The bar at On Premise is a study in contradictions. The "steampunk" aesthetic, with its minimalism, metal gears and exposed filament lighting, is broken up by shiny, faux-gator banquettes. The crowd is equally disparate, ranging from dining families to drunk people who've just caught their second winds. By the time you find a relatively quiet spot at the bar, you're dying for a decent cocktail — preferably one strong enough to drown out the 1980s rock on the radio and that guy who's yelling loudly about his fantasy league.
Either way, once you've cozied into your spot, making a decision on a cocktail is not easy. In case you haven’t noticed — don't let the 95-degree temperatures fool you, it’s fall. The seasons are changing, and that means you’re going to see many more fall-inspired cocktails across Dallas bar menus. Generally that’s a good thing — swapping light and fruity punches for spirit-forward, warming drinks is great when the weather has turned cold, but it can also result in some pretty terrible flavor combinations.
At On Premise, there seems to be some heavy-handed attempt to shove the entirety of fall into a single glass with The Last Dragon. The cocktail program is simple and heavily influenced by Asian flavors, but this drink has no nuance. That's largely the fault of the cocktail’s base spirit, Stoli Applik, which is misspelled on the menu. The apple flavor is prominent, but the rest is lost in translation.
Vodka is generally derided by fancy dranks enthusiasts, and for good reason — it doesn’t add a bit of flavor. Still, knowing that plenty of folks are afraid of gin or stay away from brown liquor, it remains on even the best cocktail menus. In an even worse position are flavored vodkas, generally a no-no in the cocktail world thanks to their crappy additives and syrupy-sweet flavors.
Stoli Applik is relatively good, though, considering the other terrible flavored vodkas it stands against. It is sweet, but the Gala apple flavor is clean and an excellent companion to the mint-galangal syrup that lends yet more sweetness to this cocktail. Where things go wrong, though, is when the St. George Spiced Pear “Liquer” (we’re assuming they mean liqueur, but that’s a minor quibble) is poured into the glass. The cinnamon and clove infused into it are fine on their own, but when added to the Applik, the combination is more than overwhelming.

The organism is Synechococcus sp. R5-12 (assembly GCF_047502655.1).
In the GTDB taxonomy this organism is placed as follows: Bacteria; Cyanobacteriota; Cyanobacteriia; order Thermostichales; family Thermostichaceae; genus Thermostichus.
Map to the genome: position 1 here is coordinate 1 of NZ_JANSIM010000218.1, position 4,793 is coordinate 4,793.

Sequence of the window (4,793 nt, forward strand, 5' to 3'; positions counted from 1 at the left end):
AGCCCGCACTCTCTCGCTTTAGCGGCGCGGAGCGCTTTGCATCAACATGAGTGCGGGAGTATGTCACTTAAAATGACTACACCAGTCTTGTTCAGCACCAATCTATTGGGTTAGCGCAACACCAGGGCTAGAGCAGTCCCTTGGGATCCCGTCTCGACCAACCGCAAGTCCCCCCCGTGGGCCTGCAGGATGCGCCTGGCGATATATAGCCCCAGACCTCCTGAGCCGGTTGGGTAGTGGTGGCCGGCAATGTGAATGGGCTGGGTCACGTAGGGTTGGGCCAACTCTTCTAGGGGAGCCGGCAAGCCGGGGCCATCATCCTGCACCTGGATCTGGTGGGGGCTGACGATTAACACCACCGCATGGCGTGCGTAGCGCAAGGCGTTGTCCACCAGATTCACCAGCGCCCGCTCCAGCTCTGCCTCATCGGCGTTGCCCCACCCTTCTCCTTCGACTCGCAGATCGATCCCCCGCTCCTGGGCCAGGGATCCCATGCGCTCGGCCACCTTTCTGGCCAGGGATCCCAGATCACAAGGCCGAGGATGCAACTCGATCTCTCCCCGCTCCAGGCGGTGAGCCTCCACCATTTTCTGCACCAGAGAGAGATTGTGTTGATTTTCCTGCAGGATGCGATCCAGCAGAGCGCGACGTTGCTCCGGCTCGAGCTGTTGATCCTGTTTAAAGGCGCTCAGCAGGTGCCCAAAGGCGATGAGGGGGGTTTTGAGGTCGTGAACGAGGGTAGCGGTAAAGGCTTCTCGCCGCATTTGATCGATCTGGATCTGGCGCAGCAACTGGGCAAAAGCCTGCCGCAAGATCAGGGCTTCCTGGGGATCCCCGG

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The name “dragon” suggests there might be some heat in this cocktail. Nope. The spice of galangal is watered down almost entirely, and it could benefit from a little chili-based heat. Sweet and spicy are an excellent combination in cocktails, and apple and baking spice would pair particularly well with something fiery. This is a missed opportunity given the cocktail’s name and flavor profile.
Mexican apple soda, likely Manzanita, adds another unnecessary sweet note. In this cocktail, mint, pear, two flavors of apple and galangal are all duking it out for palate supremacy, and that syrupy-sweet fake apple does nothing to smooth out the gustatory cacophony. After a few sips, you start to feel as if you’re drinking a boozy Christmas candle. Perhaps if the vodka were house-infused with baking spice and the pear brandy were just eliminated altogether, this cocktail could be something much more delicious. This could be a great cocktail, it just isn't.
The Last Dragon tastes a lot like a metaphor for the new Deep Ellum. In the past, the area has been cluttered with dive bars and the occasional craft cocktail standout, like Black Swan Saloon. On Premise’s bar menu has a few surprises — a cocktail made with Thai tea, chili syrup and rum is perhaps the most nuanced on the menu — but generally shoots straight up the middle. No doubt, the influx of suburbanites and Deep Ellum newbies will appreciate this very blunt approach to fall cocktails. But let’s not get ahead of ourselves and call it a craft cocktail — that just doesn’t seem to apply here.
On Premise is relatively new to the Deep Ellum scene, and it has plenty of barriers to overcome. The food menu is certainly not your typical bar fare, and the cocktails have plenty of bizarre ingredients that would easily scare away less adventurous drinkers. But in trying so thoroughly to play to the middle, On Premise has created a cocktail that is easy to skip.